An ecclesiastical census was carried out throughout England on 30 March 1851 to record the attendance at all places of worship. These returns are in the Buckinghamshire Record Office and have been published by the Buckinghamshire Record Society (vol 27). The returns for Barton Hartshorn showed the following numbers:

Church Attendance
Barton Hartshorn St James 76 - Afternoon General Congregation
21 - Afternoon Sunday Scholars
97 - Afternoon Total


Description & Travel

In 1927 "The Victoria History of the Counties of England: Buckinghamshire" states as follows:

This parish covers 891 acres, of which 165 are arable and 694 permanent grass. The soil is clay.

The south of the parish is watered by two streams, and the land here is lowest - about 300 ft., rising in the north beyond the Great Central railway to nearly 400 ft. above the ordnance datum. The church of St. James, a few farms and other buildings stand near the center of the parish, on its chief road and a smaller road branching off to the south leads to the manor-house which till the latter half of the 19th century was a farm, but is now occupied by Lieut.-Col. C.W. Trotter. [© copyright of the editors of The Victoria Histories of the Counties of England]

Barton Hartshorn was described in 1806 in "Magna Britannia" as follows:

Barton Hartshorn in the hundred and deanery of Buckingham, is a small village, lying about four miles south-west of the county town: there were anciently two manors in this parish, which belonged to the monastries of Oseney and Chetwode: the manor, which had belonged to the monks of Oseney, was granted by King Henry VIII to John Wellesborne, passed by purchase to the Paxtons, in 1570, and from them by female heirs to the families of Butterfield and Southam. Since the publication of Browne Willis's history of the hundred of Buckingham, it has been divided into severalties. The other manor, after the surrender of the priory of Chetwode, was granted by King henry VIII to William Risley, whose descendant, Paul Risely esq. was the proprietor in the year 1735: it is now in the family of Bowles, who have possessed it ever since the year 1759, if not before: the rectory, together with the advowson of the benefice, which is a donative or curacy, has been always annexed to this manor.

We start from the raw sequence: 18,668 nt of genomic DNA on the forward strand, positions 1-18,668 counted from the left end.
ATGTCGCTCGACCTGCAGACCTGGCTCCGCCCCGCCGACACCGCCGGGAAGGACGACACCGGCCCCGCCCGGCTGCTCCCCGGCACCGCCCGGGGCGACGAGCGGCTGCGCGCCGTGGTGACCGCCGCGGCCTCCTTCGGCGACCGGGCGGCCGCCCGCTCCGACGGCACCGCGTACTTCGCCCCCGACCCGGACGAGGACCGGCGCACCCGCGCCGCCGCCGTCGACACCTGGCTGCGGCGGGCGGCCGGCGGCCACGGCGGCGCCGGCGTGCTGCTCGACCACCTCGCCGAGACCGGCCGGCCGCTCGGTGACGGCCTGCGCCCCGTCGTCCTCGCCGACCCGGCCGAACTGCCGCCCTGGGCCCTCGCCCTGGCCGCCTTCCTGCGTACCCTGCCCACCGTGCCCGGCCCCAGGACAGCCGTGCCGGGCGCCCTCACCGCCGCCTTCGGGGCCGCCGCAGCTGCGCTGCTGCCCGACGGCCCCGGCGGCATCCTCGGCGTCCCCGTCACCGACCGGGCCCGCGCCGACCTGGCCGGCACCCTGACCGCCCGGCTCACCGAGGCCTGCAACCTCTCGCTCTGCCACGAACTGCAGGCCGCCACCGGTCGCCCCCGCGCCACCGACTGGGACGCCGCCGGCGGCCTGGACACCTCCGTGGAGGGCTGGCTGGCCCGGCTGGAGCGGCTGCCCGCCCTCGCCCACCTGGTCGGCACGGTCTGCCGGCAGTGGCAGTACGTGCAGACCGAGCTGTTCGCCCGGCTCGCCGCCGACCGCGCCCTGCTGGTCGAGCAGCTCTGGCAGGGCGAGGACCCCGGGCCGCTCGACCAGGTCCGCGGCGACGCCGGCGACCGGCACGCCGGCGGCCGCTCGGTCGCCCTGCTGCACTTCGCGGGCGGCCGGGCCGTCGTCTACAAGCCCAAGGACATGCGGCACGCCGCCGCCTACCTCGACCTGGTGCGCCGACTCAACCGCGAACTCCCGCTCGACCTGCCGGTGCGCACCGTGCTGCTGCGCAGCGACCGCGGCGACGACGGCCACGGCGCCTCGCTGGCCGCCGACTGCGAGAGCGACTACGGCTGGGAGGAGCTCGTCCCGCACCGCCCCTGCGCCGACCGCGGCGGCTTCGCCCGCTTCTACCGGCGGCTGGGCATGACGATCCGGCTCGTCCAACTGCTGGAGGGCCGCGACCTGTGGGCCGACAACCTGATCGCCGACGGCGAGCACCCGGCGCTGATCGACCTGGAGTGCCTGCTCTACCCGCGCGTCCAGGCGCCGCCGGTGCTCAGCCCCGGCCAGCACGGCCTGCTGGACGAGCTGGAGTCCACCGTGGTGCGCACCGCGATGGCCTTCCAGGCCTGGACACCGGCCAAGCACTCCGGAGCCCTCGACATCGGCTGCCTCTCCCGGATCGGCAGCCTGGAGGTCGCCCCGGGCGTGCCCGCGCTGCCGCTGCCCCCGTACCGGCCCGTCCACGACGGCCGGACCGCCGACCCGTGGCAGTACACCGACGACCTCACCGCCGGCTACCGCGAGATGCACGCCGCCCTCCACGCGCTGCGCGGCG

You can see pictures of Barton Hartshorn which are provided by:




Historical Geography

You can see the administrative areas in which Barton Hartshorn has been placed at times in the past. Select one to see a link to a map of that particular area.



Before the Norman Conquest, Wilaf, a thegn of Earl Lewin held the manor of Barton, but before 1086 it had passed to the Bishop of Bayeux, for whom it was held at that time by Ernulf de Hesding. Later it appears to have come into the possession of the Earls of Pembroke and was held by William de Vallence in 1284-6.

Around the middle of the 16th century there appears to have been some bother between the lord of the manor and his tenants. The tenants accused him of wrongfully inclosing 30 acres of land near to the church, called Porter's Lees. This land should have been common for half the year, and there had always been a common highway to drive cattle through, and for carriages to use to and from the village, there had also been a passage through, to and from the church.

This wrongful inclosure, resulted in the tenants being greatly inconvienced. The lord of the manor had many complaints made against him and was obviously not thought very highly of, and at one stage was accused of having wounded one of the complainents in an affray which had occurred on the lees, however he stated that he had not been anywhere near this event, but was standing near his house, and the bow and the arrows he had under his girdle, were merely to shoot at rabbits around the house, the arrow he had shot was to defend his son when he saw him attacked.

The official Act for inclosing the lands of the parish was passed in 1812.

see also 'Descriptions and Travel'



A street map of Barton Hartshorn and a County map of Buckinghamshire can be found on the Buckinghamshire Genealogical Society pages.

You can see maps centred on OS grid reference SP640309 (Lat/Lon: 51.972894, -1.069732), Barton Hartshorn which are provided by:


Names, Geographical

Barton Hartshorn, possibly originally two separate hamlets. The name Barton is an old english name meaning barley field or outlying grange where corn is stored. Hartshorn or 'Harts Horn' may be derived from a feature in the landscape in the shape of a deers horn, or may refer to some adornment on the house.